The US under Obama tried to do everything CHEAP. Drone attacks not in the media via worshipful press, minimal boots on the ground; everything CHEAP CHEAP CHEAP. Not an empire (Empires don't have their embassies over-run and ambassadors killed without severe consequences) but a collection of cheap minimal responses to the strategic challenge of Iran/Russia to dominate the Gulf and push oil prices to ~$200 a barrel, making them rich and us poor.

It is the delusion and childish nature of the modern American nerd to think that fights, conflicts, and war can be avoided by goodwill, moralism, and technology. A post-Christian heresy, basically, spread culturally to the nerdiest. A world where White guy nerds actually believe Star Trek Next Generation is a blueprint for society.

Truth said...

" We wouldn't have to invade or (god forbid) govern these awful, armed-religious-fanatic-infested places."

The issue is, if we don't invade and govern, we can't control how much oil OTHER countries get.

Unanimous said...

"Whatever happens
We have got
Remote controlled drones
And they do not."

Maybe not for long.

Eric said...

Theres one problem with that, oil. We'll pull out of there the second we/our allies/interests don't need the stuff from them.

I don't buy it. We can do like every other country in the world - buy the oil from whoever manages to be on top this week. If we had let Saddam keep Kuwait do you think he wouldn't have sold us the oil?

No, this is more about the futility of remaking third world shitholes in our image than it is about oil.

Rabbi Moshe Rudner said...

Dunno, if you all know this but in my travels through the hinterlands of our vast nation I've come across foreign soldiers and technicians here to be trained in the Ways of the Drone.

The diversity of nations that the USG is training in drone technology is rather surprising. I'd've thought that we'd prefer to have as much of a monopoly on this particular technology as possible but apparently Ike was wise even beyond his years and experience would suggest.

The MIC requires endless military sales. We must arm Eastasia for their allied battles against the accursed Eurasia and, with any luck, Eastasia (read: Bin Laden, Hussein, Libyan militias, etc) will get to use that technology against us at which point we'll need even cooler weapons with which to take them on - to say nothing of arming our new Eurasian allies.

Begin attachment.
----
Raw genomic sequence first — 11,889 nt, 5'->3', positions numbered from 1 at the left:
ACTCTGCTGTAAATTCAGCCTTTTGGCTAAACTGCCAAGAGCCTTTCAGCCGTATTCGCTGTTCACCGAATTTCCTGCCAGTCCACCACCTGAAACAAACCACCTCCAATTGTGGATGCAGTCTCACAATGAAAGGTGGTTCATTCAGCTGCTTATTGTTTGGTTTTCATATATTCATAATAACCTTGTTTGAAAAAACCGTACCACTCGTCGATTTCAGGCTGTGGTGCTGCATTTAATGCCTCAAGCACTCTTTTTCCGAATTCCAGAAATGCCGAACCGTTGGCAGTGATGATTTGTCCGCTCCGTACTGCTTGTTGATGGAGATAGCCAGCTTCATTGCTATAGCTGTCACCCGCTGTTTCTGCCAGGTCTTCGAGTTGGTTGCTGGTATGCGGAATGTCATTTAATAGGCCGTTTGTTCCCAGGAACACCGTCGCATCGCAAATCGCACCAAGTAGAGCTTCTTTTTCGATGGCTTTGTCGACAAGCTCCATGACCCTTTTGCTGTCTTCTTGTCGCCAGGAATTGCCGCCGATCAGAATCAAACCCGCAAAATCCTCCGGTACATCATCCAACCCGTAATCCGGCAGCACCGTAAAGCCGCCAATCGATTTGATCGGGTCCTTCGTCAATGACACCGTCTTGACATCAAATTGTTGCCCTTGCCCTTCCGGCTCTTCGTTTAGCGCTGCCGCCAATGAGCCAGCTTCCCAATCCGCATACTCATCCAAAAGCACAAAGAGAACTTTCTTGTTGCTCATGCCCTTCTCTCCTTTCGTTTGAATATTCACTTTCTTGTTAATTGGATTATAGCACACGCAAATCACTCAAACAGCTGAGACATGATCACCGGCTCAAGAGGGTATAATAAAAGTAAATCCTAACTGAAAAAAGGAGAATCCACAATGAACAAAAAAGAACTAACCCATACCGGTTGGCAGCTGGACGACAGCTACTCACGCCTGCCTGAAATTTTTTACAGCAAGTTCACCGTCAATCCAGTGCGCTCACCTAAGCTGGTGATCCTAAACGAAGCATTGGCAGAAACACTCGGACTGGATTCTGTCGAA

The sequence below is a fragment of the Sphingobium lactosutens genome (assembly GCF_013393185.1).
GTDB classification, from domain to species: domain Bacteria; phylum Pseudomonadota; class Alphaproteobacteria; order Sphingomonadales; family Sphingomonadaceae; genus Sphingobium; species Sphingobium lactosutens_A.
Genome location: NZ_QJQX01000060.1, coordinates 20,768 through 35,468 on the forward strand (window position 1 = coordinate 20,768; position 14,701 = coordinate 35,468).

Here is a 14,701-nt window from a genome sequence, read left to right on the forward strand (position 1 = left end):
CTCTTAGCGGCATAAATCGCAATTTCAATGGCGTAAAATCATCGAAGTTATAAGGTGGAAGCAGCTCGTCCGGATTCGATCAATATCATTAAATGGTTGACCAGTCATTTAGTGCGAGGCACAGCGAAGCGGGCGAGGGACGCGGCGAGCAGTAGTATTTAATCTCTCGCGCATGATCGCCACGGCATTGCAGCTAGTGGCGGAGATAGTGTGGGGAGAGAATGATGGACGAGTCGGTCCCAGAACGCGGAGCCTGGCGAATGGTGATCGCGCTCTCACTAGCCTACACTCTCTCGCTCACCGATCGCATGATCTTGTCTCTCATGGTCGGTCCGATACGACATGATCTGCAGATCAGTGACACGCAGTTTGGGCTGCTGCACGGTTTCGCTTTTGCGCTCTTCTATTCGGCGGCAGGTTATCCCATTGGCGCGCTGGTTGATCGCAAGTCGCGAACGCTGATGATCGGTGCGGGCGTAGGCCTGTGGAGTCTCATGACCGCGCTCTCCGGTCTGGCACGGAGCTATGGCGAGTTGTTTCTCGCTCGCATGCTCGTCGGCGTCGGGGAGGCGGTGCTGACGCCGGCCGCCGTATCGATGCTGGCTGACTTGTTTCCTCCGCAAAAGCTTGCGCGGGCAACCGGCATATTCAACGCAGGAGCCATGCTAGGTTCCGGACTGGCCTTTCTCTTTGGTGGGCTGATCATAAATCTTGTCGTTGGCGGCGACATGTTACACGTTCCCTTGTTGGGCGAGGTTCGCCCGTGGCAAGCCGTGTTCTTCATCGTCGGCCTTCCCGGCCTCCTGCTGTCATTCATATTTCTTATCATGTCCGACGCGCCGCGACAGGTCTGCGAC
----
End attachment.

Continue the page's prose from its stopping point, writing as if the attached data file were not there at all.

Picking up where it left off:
The people video-game-playing OUR drones (and yes I know some of them personally) are no longer discoverers of the tech or random soldiers pulled from other duty but particularly Aspergey-types who can 'shoot em dead' in 9-5 shifts and then go home with no concerns greater than those weighing down their accountant brethren. The guys learning to run drones for foreigners however are still of the interesting sorts (again, we're talking about some countries well weirder and less stable than France or Japan) and it's truly amazing that our government has the right to train such countries with such powerful and easily misusable technology as drones without its citizens' knowledge or permission.

Eric said...

I'd've thought that we'd prefer to have as much of a monopoly on this particular technology as possible but apparently Ike was wise even beyond his years and experience would suggest.

The US has never had a monopoly on drones. In fact, we've been playing catch up for a decade. The most effective drones we have now are based on Israeli technology. Israel, China, Russia, and France (and probably more that I don't know about off the top of my head) have their own drones either in testing or in service.

Anonymous said...

Yea that's a good point. I'm pretty sure sage Lenin, he of the supreme wisdom of who/whom, would have preferred to have drones than not. That quote is always taken out of context. It is a captain trying to buck up his men before battle not some lord at his club after dining. If anything Belloc is arguing that "Blood" was too soft. I don't think that's the AmCon/taki line these days.

Anonymous said...